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MOST PEOPLE WHO WORK NIGHT SHIFTS DON’T GET ENOUGH SLEEP, STUDY SAYS

SHARE MOST PEOPLE WHO WORK NIGHT SHIFTS DON’T GET ENOUGH SLEEP, STUDY SAYS

Unless you're a mole, a bat, a possum, a raccoon or an owl, working at night is not likely to be your favorite thing. Few of us ever get used to the idea. Trouble is, 20 million Americans work odd shifts _ often at night. Most of them don't get enough sleep, says a new report by the Better Sleep Council in Alexandria, Va.

It should be noted that the Better Sleep Council isn't neutral on the subject of sleep. Its primary support comes from mattress manufacturers, who prefer that people spend as much time as possible flat on their backs.

But the problems of working at night can be severe, according to reseachers who have studied the impact of night work on safety and stress. "Shift workers suffer from chronic sleep deprivation," says Donald Tepas, a psychology professor at the University of Connecticut. "They want to be able to eat with the rest of the family and spend time with their kids, so they cheat on their sleep to be part of society."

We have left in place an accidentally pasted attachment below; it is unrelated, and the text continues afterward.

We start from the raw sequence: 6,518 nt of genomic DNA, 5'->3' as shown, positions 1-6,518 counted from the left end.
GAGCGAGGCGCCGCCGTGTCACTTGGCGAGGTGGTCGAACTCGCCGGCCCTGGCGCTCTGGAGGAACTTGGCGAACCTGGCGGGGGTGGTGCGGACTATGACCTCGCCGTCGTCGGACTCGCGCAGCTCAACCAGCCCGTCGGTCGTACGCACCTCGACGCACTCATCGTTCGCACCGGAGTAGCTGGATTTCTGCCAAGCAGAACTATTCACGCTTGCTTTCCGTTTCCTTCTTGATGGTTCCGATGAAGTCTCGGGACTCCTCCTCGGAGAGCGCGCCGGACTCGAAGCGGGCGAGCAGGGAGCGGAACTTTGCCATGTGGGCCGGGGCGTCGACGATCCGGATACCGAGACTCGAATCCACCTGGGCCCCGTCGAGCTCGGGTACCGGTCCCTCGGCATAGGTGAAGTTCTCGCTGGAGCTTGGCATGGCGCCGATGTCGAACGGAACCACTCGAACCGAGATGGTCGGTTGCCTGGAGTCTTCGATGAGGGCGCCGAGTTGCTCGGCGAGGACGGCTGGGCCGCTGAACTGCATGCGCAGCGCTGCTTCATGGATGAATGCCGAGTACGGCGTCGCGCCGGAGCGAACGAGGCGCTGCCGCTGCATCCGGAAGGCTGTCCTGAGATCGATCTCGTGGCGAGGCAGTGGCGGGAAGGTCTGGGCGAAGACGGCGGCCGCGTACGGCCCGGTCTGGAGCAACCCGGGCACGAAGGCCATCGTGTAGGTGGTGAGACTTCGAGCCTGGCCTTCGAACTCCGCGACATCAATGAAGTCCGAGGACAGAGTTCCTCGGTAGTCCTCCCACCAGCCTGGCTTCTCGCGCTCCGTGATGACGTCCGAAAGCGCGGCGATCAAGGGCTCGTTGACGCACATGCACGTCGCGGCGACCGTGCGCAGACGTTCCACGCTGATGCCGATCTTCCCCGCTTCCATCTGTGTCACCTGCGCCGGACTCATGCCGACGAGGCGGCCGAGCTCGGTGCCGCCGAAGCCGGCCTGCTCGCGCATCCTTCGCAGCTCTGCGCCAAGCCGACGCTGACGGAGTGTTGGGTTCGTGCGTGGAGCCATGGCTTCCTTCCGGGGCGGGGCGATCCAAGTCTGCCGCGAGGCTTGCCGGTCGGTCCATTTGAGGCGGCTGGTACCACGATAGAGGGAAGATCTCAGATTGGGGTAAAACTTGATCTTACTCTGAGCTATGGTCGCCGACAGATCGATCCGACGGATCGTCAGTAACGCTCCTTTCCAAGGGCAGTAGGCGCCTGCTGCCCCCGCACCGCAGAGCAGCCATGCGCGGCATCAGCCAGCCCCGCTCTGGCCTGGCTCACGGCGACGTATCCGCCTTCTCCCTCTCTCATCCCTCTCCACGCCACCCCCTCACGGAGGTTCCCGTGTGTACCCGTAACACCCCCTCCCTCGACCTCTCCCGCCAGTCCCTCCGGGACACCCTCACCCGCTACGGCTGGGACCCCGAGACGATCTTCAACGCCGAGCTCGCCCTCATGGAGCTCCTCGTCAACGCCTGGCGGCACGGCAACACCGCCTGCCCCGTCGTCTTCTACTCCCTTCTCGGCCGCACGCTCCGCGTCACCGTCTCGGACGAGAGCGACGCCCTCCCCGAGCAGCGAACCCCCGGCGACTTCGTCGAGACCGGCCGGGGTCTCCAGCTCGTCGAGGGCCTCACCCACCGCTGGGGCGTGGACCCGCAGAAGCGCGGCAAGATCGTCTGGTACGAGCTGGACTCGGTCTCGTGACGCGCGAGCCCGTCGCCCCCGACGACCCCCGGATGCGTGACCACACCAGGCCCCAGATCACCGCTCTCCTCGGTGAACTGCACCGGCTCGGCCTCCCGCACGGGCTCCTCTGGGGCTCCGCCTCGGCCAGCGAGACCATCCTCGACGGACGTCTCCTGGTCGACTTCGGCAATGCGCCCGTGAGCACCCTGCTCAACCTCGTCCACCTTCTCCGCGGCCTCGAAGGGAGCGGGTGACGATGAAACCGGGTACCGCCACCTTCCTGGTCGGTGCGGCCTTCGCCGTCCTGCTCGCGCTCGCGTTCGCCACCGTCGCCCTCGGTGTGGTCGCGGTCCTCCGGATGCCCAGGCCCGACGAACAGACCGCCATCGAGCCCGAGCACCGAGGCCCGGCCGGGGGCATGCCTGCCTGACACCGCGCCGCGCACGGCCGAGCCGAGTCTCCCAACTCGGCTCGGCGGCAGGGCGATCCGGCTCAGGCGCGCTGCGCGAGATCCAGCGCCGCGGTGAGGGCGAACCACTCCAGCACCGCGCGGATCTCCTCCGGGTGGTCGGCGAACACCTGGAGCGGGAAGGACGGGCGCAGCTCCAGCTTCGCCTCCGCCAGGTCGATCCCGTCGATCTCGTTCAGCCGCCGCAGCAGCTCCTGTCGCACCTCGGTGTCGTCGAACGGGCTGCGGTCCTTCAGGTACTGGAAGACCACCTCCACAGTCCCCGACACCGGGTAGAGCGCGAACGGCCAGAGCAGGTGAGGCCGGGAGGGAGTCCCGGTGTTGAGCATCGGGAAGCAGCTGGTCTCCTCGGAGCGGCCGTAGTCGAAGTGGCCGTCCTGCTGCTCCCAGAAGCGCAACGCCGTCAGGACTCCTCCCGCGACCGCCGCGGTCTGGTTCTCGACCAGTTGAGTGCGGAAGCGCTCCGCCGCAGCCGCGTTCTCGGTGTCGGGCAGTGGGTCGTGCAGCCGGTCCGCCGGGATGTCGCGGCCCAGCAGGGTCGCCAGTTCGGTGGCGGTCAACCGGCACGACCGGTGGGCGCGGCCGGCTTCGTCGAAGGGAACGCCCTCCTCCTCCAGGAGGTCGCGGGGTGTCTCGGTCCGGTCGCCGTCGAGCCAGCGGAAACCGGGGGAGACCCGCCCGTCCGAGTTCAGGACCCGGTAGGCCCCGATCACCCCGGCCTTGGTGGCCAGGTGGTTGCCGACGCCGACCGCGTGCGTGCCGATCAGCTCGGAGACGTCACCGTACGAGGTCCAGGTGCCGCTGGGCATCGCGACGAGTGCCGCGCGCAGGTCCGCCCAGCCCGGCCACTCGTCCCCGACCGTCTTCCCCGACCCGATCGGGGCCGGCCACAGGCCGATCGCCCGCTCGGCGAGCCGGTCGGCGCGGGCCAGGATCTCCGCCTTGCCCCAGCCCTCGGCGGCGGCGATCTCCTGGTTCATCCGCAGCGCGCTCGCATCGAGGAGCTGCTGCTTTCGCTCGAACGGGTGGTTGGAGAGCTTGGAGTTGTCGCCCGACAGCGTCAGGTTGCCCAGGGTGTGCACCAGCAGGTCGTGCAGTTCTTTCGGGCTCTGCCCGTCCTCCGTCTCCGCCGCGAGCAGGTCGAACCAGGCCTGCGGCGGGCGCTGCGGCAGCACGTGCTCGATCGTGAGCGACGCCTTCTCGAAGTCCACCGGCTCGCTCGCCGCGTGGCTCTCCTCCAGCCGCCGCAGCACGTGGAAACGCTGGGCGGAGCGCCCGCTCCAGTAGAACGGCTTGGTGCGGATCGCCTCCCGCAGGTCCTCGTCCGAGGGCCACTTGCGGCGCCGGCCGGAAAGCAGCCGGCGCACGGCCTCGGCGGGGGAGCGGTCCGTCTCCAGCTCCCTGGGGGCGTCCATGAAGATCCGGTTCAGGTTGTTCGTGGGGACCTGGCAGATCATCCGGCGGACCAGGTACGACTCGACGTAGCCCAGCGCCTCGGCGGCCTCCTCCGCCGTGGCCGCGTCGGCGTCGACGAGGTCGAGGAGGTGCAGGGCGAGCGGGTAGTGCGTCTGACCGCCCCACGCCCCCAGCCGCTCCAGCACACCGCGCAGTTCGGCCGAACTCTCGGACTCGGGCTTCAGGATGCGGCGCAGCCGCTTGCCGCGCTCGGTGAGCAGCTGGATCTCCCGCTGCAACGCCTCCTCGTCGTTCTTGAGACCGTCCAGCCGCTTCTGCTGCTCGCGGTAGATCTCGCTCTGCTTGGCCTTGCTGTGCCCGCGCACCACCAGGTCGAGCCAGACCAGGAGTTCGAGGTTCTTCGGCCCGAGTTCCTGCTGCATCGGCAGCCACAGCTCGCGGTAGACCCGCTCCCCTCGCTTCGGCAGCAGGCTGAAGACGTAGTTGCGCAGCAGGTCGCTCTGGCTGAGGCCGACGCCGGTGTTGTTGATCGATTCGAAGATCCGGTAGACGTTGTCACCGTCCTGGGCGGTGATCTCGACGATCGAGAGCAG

Tepas contends that night workers sleep seven hours a week less than day workers, even though they need as much sleep as anyone else.

"They are willing to give up sleep for other benefits, such as not having to hire child care, or being able to do things during the day without taking time off from work," he says.

The down side, he says, is that night workers are more prone to sickness, accidents and drug and alcohol problems than people who work during the day.

Timothy Monk, who conducts psychiatric research at the University of Pittsburgh, has found that night work is a common cause of family tension. The worker is on one schedule, the family on another.

Employers may pay more for night work, says Monk, but the worker is expected to cope with personal problems on his own.

He suggests that night workers avoid coffee, tea and other caffeine drinks during the last three hours of a shift, go straight home, eat a light meal and hop into bed immediately.

"You should disconnect the doorbell and the telephone, close the drapes and turn on a fan or air conditioner," he says. "Heavy carpeting on the floor helps to block out noise."